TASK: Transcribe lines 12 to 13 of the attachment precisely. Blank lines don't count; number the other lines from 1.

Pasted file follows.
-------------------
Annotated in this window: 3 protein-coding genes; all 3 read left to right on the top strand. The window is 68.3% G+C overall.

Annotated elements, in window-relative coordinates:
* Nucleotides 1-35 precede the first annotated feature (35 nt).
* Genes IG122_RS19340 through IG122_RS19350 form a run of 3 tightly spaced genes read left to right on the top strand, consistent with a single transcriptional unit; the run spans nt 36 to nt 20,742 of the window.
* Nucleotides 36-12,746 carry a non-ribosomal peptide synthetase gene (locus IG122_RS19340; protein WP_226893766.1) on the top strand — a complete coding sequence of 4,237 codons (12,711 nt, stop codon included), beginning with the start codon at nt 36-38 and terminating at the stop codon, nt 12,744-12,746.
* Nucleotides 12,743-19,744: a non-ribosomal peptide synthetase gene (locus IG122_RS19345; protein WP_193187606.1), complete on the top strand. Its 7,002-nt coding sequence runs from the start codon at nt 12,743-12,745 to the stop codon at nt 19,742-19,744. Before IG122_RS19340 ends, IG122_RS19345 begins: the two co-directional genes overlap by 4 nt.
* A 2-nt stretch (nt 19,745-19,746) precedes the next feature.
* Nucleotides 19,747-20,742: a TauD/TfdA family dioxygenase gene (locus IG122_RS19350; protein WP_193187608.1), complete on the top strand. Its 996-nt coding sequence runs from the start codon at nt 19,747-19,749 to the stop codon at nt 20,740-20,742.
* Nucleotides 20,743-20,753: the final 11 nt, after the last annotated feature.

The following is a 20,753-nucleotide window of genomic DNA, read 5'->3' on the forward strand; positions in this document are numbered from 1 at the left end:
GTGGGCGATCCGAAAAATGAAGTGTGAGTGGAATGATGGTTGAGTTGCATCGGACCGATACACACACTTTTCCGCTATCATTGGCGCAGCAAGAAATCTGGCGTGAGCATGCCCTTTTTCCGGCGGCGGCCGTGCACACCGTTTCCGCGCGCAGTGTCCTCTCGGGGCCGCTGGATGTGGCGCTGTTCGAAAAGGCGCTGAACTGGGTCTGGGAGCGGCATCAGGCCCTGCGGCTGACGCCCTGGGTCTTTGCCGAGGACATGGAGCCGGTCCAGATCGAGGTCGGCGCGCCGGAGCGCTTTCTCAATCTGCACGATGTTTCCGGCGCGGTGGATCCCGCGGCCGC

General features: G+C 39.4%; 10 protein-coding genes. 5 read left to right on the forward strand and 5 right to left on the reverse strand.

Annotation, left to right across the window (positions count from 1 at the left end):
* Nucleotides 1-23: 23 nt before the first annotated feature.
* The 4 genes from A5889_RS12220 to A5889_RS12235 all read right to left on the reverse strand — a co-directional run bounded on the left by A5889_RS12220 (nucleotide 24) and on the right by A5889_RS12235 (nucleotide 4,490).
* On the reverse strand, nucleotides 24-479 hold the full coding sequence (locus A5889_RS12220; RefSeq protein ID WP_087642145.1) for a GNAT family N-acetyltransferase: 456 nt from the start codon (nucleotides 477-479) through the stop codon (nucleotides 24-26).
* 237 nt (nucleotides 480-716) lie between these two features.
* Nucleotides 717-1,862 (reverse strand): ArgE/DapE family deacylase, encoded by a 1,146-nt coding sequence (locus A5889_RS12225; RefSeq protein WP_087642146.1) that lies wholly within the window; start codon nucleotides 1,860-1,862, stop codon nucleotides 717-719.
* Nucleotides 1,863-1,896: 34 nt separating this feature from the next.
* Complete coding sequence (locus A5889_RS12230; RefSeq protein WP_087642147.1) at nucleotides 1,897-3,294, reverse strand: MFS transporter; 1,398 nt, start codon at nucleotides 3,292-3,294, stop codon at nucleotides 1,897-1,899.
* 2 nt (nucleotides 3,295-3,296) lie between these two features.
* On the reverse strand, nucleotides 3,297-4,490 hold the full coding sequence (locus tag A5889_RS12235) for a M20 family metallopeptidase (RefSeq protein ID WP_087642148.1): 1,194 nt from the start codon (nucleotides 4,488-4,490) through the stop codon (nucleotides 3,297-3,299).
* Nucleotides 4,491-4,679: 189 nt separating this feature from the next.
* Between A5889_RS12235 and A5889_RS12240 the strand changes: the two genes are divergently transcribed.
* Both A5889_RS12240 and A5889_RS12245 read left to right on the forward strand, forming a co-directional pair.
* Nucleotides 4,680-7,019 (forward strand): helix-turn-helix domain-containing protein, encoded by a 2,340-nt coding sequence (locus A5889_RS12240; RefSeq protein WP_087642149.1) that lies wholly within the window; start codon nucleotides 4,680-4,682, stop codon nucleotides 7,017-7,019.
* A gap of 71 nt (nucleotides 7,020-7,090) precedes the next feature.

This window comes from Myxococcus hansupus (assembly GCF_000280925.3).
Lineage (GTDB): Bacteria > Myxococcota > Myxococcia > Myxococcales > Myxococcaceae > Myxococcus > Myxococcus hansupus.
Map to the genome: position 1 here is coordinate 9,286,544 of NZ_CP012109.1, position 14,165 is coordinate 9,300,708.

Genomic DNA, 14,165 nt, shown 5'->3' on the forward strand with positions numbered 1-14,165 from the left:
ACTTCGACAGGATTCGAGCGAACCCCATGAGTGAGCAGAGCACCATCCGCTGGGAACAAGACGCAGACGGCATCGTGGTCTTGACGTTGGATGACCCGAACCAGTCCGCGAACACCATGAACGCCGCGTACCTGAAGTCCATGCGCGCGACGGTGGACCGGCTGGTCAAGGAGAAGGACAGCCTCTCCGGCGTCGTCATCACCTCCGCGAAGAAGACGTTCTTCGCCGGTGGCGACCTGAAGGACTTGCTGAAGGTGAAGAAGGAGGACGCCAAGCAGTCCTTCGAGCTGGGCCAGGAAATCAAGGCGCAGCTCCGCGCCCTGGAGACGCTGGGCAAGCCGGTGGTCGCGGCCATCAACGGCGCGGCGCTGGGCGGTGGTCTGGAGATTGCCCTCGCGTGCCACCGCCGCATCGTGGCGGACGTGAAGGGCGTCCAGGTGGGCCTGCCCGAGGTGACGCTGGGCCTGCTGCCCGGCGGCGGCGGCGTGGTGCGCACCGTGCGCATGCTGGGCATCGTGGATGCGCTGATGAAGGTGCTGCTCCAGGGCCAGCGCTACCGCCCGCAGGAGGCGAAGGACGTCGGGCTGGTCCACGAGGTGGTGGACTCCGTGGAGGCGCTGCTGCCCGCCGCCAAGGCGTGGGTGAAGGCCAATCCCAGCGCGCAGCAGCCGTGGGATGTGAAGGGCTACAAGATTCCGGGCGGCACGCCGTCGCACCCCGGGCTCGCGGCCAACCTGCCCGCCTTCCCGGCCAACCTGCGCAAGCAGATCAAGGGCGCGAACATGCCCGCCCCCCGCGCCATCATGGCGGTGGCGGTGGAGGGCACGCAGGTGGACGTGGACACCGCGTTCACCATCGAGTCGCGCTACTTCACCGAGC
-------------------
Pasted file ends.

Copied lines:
General features: G+C 39.4%; 10 protein-coding genes. 5 read left to right on the forward strand and 5 right to left on the reverse strand.

Annotation, left to right across the window (positions count from 1 at the left end):